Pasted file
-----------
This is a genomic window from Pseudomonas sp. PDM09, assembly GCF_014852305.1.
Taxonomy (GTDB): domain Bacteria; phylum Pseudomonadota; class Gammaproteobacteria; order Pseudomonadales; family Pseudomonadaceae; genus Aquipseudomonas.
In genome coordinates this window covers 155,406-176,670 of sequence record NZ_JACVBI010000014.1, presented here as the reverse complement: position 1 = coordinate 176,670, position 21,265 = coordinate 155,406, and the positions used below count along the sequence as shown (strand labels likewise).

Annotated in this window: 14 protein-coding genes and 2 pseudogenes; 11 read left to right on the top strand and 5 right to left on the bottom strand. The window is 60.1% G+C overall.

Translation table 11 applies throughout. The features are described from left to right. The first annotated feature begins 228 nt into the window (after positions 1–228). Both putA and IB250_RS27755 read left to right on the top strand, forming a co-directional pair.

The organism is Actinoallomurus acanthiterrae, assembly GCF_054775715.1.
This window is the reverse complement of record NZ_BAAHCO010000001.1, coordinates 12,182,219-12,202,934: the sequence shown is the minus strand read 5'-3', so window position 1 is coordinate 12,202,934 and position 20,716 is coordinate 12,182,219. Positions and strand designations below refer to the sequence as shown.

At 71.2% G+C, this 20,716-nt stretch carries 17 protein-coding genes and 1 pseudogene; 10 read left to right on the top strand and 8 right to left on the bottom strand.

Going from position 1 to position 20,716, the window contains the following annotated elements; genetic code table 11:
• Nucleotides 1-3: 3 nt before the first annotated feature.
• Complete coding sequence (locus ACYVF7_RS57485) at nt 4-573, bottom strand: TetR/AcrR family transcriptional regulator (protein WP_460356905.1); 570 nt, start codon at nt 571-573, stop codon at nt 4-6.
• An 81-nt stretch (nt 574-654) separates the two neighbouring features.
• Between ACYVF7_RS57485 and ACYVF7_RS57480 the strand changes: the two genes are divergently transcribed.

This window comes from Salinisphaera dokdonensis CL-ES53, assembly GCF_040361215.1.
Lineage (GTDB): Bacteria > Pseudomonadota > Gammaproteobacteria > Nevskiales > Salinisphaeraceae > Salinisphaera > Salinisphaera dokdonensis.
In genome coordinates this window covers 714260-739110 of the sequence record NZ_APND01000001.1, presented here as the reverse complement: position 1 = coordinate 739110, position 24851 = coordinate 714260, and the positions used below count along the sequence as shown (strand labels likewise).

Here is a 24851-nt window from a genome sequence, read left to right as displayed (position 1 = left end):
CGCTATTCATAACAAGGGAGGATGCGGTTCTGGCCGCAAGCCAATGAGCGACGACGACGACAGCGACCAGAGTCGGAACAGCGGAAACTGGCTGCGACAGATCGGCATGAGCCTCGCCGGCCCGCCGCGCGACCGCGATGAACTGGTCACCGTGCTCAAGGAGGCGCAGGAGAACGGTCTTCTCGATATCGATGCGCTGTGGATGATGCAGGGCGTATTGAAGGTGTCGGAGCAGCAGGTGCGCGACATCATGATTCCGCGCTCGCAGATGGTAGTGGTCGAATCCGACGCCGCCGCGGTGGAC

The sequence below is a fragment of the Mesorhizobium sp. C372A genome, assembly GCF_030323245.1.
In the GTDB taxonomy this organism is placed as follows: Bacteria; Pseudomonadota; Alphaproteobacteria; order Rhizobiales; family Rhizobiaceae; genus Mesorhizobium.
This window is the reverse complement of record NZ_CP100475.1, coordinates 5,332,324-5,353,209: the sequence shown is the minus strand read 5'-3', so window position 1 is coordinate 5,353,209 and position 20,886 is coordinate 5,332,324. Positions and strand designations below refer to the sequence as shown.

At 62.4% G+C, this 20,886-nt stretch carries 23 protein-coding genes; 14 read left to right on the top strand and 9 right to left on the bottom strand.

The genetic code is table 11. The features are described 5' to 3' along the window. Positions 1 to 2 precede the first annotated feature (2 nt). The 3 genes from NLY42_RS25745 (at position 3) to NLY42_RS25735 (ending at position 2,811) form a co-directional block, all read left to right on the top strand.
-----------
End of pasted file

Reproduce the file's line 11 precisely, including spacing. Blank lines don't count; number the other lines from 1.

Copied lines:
• Complete coding sequence (locus ACYVF7_RS57485) at nt 4-573, bottom strand: TetR/AcrR family transcriptional regulator (protein WP_460356905.1); 570 nt, start codon at nt 571-573, stop codon at nt 4-6.